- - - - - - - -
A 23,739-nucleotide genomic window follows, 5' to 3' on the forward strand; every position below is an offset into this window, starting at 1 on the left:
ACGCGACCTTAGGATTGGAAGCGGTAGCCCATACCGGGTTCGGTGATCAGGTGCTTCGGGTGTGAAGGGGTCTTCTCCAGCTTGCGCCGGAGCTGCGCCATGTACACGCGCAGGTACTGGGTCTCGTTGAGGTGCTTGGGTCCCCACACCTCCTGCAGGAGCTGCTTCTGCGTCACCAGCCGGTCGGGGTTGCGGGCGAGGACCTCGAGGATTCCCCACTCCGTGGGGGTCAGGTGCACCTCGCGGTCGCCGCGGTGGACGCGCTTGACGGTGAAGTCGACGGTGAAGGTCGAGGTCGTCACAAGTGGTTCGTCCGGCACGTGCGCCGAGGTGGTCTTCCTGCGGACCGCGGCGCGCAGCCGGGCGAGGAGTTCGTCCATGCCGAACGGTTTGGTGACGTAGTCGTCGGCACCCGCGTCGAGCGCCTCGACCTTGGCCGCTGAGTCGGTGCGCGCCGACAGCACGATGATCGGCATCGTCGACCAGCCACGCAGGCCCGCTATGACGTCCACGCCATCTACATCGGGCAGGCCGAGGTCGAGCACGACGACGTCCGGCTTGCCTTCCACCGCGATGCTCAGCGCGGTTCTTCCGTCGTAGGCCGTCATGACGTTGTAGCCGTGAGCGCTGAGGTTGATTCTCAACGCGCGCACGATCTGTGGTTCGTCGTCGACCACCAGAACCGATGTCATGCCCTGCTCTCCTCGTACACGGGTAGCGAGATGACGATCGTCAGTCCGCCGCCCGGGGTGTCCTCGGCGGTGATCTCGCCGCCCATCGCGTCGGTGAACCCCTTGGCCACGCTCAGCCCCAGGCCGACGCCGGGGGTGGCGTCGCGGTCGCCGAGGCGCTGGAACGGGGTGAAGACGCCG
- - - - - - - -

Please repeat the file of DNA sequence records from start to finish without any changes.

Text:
A 23,739-nucleotide genomic window follows, 5' to 3' on the forward strand; every position below is an offset into this window, starting at 1 on the left:
ACGCGACCTTAGGATTGGAAGCGGTAGCCCATACCGGGTTCGGTGATCAGGTGCTTCGGGTGTGAAGGGGTCTTCTCCAGCTTGCGCCGGAGCTGCGCCATGTACACGCGCAGGTACTGGGTCTCGTTGAGGTGCTTGGGTCCCCACACCTCCTGCAGGAGCTGCTTCTGCGTCACCAGCCGGTCGGGGTTGCGGGCGAGGACCTCGAGGATTCCCCACTCCGTGGGGGTCAGGTGCACCTCGCGGTCGCCGCGGTGGACGCGCTTGACGGTGAAGTCGACGGTGAAGGTCGAGGTCGTCACAAGTGGTTCGTCCGGCACGTGCGCCGAGGTGGTCTTCCTGCGGACCGCGGCGCGCAGCCGGGCGAGGAGTTCGTCCATGCCGAACGGTTTGGTGACGTAGTCGTCGGCACCCGCGTCGAGCGCCTCGACCTTGGCCGCTGAGTCGGTGCGCGCCGACAGCACGATGATCGGCATCGTCGACCAGCCACGCAGGCCCGCTATGACGTCCACGCCATCTACATCGGGCAGGCCGAGGTCGAGCACGACGACGTCCGGCTTGCCTTCCACCGCGATGCTCAGCGCGGTTCTTCCGTCGTAGGCCGTCATGACGTTGTAGCCGTGAGCGCTGAGGTTGATTCTCAACGCGCGCACGATCTGTGGTTCGTCGTCGACCACCAGAACCGATGTCATGCCCTGCTCTCCTCGTACACGGGTAGCGAGATGACGATCGTCAGTCCGCCGCCCGGGGTGTCCTCGGCGGTGATCTCGCCGCCCATCGCGTCGGTGAACCCCTTGGCCACGCTCAGCCCCAGGCCGACGCCGGGGGTGGCGTCGCGGTCGCCGAGGCGCTGGAACGGGGTGAAGACGCCG